Pricking out refers to transplanting young seedlings from their original flat into their new home – an individual pot of their own. You might wonder, why bother?
Well, there are a couple of advantages to starting your seeds enmass and pricking out a few weeks later. First, you can eliminate any of the seedlings that haven’t kept up with their breathern – the weaklings you might say. If you sow more seeds than you need, you can choose the strongest to be transplanted and discard the ones that haven’t kept pace.
Second, transplanting can make certain seedlings stronger. Tomatoes are a good example. When moving them from the flat to their individual pot I have the opportunity to plant them deeper, which strengthens their root system. This will become apparent as the plants grow, particularly after they have been moved outside.
This week my Tumbler Tomatoes were ready to be pricked out. They are only three weeks old, but already have their second set of “true leaves”. The first set of leaves which appear are called “cotyledon” or primary leaves . They are formed using energy stored in the seed, but are not considered true leaves. When pricking out the tiny seedlings, they should be lifted gently from below with a small fork or tool designed especially for this task. Try to disturb the root system as little as possible, and only touch the cotyledon leaves when moving the plant.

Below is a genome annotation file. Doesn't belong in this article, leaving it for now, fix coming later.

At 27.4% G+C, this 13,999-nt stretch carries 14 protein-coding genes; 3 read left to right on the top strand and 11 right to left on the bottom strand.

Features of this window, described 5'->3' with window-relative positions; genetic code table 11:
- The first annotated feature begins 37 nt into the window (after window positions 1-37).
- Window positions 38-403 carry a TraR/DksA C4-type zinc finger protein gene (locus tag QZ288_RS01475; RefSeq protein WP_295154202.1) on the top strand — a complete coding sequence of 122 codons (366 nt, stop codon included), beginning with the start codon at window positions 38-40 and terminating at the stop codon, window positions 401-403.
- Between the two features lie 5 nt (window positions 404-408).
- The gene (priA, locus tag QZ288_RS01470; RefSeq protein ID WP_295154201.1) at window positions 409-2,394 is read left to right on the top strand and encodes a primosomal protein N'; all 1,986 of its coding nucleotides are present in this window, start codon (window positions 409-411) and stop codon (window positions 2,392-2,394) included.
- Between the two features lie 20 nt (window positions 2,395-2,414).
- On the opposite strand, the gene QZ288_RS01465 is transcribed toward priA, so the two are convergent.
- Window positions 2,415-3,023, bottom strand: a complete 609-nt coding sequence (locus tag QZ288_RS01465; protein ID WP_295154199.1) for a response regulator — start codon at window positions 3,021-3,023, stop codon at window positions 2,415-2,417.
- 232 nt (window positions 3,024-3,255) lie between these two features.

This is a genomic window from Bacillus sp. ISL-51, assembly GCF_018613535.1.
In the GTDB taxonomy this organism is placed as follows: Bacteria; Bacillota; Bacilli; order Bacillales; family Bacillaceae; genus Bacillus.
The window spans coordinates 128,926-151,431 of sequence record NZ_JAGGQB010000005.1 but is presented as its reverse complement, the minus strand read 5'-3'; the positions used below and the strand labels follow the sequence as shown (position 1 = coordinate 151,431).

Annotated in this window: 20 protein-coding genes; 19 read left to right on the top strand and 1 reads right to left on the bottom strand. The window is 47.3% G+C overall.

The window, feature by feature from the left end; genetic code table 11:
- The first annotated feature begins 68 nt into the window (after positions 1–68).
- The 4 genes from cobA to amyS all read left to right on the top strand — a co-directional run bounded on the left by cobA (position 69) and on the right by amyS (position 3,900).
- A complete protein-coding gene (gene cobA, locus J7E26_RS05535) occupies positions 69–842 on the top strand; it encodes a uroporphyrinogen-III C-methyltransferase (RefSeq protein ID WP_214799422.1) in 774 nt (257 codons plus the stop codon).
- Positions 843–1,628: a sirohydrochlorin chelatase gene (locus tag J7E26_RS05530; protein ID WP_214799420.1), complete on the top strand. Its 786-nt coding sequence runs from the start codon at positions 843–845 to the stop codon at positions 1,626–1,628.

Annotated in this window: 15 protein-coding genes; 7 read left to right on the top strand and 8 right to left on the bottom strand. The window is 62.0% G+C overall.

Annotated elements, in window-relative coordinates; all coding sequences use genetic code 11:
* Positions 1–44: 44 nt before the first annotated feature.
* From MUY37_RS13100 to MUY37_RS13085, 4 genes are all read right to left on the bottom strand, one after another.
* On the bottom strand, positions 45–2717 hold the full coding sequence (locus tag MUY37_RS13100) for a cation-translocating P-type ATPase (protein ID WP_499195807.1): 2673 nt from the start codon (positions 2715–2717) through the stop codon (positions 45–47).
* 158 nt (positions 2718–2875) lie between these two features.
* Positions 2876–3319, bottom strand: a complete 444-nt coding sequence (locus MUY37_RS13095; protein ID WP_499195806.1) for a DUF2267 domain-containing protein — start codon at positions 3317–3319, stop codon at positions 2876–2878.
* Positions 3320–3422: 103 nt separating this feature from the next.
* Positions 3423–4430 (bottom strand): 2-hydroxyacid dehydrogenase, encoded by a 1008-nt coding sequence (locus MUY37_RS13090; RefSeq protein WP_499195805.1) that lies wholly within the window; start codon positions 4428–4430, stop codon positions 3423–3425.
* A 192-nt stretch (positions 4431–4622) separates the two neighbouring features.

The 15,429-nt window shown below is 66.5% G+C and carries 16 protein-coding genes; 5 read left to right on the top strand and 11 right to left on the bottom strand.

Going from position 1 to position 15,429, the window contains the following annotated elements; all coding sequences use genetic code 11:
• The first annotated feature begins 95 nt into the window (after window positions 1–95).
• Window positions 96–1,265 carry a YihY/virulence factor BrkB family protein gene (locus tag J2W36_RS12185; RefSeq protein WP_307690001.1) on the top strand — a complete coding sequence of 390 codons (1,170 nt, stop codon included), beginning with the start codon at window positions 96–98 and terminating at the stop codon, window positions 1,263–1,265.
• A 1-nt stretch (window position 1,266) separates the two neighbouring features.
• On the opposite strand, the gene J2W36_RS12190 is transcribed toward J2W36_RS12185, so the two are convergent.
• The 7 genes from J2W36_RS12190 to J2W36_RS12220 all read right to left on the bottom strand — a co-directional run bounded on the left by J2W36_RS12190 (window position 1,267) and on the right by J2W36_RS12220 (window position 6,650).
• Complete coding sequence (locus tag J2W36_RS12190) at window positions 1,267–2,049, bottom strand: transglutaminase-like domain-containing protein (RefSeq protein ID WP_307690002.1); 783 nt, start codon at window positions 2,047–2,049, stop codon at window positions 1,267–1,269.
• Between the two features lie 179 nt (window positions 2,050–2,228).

A deep hole should be made in fresh moist starting mix and the seedling dropped in, carefully packed (not too tight) and adjusted. At this stage the plants are ready to be fed weekly with a weak fertilizer mix (2-5-2) until they are transplanted outside. I’ll write more about fertilizing a future blog.
I think that pricking out is the most pleasurable process in the propogation of seeds – it’s when you start to feel as though all the work is rewarding. Only six more weeks to last frost!